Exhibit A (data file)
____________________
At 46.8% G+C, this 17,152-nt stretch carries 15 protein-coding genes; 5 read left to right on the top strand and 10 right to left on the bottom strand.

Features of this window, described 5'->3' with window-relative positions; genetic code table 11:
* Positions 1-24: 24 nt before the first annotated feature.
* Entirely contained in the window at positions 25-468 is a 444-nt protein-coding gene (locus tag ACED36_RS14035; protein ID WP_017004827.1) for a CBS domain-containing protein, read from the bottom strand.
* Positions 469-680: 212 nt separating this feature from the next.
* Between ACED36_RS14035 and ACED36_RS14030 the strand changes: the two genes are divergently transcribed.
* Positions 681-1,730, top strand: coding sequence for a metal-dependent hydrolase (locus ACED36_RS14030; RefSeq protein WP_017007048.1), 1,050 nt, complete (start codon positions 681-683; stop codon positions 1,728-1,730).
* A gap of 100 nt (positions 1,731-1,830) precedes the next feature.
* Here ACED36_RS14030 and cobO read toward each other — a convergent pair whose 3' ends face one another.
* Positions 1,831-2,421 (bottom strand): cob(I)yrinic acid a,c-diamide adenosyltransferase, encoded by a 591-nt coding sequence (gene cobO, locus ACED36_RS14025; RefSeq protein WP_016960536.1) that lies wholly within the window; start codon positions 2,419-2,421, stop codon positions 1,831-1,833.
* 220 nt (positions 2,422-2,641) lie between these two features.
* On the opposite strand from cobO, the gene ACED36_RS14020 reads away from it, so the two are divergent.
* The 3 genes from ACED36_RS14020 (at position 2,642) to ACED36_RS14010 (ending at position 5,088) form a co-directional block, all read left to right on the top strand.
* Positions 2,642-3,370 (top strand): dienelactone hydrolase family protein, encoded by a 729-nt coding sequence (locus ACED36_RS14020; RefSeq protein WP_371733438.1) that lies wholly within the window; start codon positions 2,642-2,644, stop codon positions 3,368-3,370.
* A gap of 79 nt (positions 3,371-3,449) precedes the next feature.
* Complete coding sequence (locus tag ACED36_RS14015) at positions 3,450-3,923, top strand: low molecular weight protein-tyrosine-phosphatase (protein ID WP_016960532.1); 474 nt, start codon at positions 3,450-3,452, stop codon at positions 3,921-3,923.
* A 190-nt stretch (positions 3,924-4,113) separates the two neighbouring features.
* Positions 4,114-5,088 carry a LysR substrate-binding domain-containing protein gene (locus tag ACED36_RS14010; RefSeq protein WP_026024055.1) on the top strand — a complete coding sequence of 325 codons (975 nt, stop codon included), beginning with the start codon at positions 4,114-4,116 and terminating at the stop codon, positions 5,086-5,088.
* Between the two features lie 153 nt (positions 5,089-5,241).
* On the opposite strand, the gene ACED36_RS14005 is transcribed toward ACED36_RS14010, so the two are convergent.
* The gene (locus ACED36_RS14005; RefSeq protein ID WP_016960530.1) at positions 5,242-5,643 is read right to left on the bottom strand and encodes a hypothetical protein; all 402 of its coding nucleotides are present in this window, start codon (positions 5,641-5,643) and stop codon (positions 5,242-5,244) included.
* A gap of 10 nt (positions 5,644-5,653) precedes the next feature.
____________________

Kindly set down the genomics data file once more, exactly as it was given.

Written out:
At 46.8% G+C, this 17,152-nt stretch carries 15 protein-coding genes; 5 read left to right on the top strand and 10 right to left on the bottom strand.

Features of this window, described 5'->3' with window-relative positions; genetic code table 11:
* Positions 1-24: 24 nt before the first annotated feature.
* Entirely contained in the window at positions 25-468 is a 444-nt protein-coding gene (locus tag ACED36_RS14035; protein ID WP_017004827.1) for a CBS domain-containing protein, read from the bottom strand.
* Positions 469-680: 212 nt separating this feature from the next.
* Between ACED36_RS14035 and ACED36_RS14030 the strand changes: the two genes are divergently transcribed.
* Positions 681-1,730, top strand: coding sequence for a metal-dependent hydrolase (locus ACED36_RS14030; RefSeq protein WP_017007048.1), 1,050 nt, complete (start codon positions 681-683; stop codon positions 1,728-1,730).
* A gap of 100 nt (positions 1,731-1,830) precedes the next feature.
* Here ACED36_RS14030 and cobO read toward each other — a convergent pair whose 3' ends face one another.
* Positions 1,831-2,421 (bottom strand): cob(I)yrinic acid a,c-diamide adenosyltransferase, encoded by a 591-nt coding sequence (gene cobO, locus ACED36_RS14025; RefSeq protein WP_016960536.1) that lies wholly within the window; start codon positions 2,419-2,421, stop codon positions 1,831-1,833.
* 220 nt (positions 2,422-2,641) lie between these two features.
* On the opposite strand from cobO, the gene ACED36_RS14020 reads away from it, so the two are divergent.
* The 3 genes from ACED36_RS14020 (at position 2,642) to ACED36_RS14010 (ending at position 5,088) form a co-directional block, all read left to right on the top strand.
* Positions 2,642-3,370 (top strand): dienelactone hydrolase family protein, encoded by a 729-nt coding sequence (locus ACED36_RS14020; RefSeq protein WP_371733438.1) that lies wholly within the window; start codon positions 2,642-2,644, stop codon positions 3,368-3,370.
* A gap of 79 nt (positions 3,371-3,449) precedes the next feature.
* Complete coding sequence (locus tag ACED36_RS14015) at positions 3,450-3,923, top strand: low molecular weight protein-tyrosine-phosphatase (protein ID WP_016960532.1); 474 nt, start codon at positions 3,450-3,452, stop codon at positions 3,921-3,923.
* A 190-nt stretch (positions 3,924-4,113) separates the two neighbouring features.
* Positions 4,114-5,088 carry a LysR substrate-binding domain-containing protein gene (locus tag ACED36_RS14010; RefSeq protein WP_026024055.1) on the top strand — a complete coding sequence of 325 codons (975 nt, stop codon included), beginning with the start codon at positions 4,114-4,116 and terminating at the stop codon, positions 5,086-5,088.
* Between the two features lie 153 nt (positions 5,089-5,241).
* On the opposite strand, the gene ACED36_RS14005 is transcribed toward ACED36_RS14010, so the two are convergent.
* The gene (locus ACED36_RS14005; RefSeq protein ID WP_016960530.1) at positions 5,242-5,643 is read right to left on the bottom strand and encodes a hypothetical protein; all 402 of its coding nucleotides are present in this window, start codon (positions 5,641-5,643) and stop codon (positions 5,242-5,244) included.
* A gap of 10 nt (positions 5,644-5,653) precedes the next feature.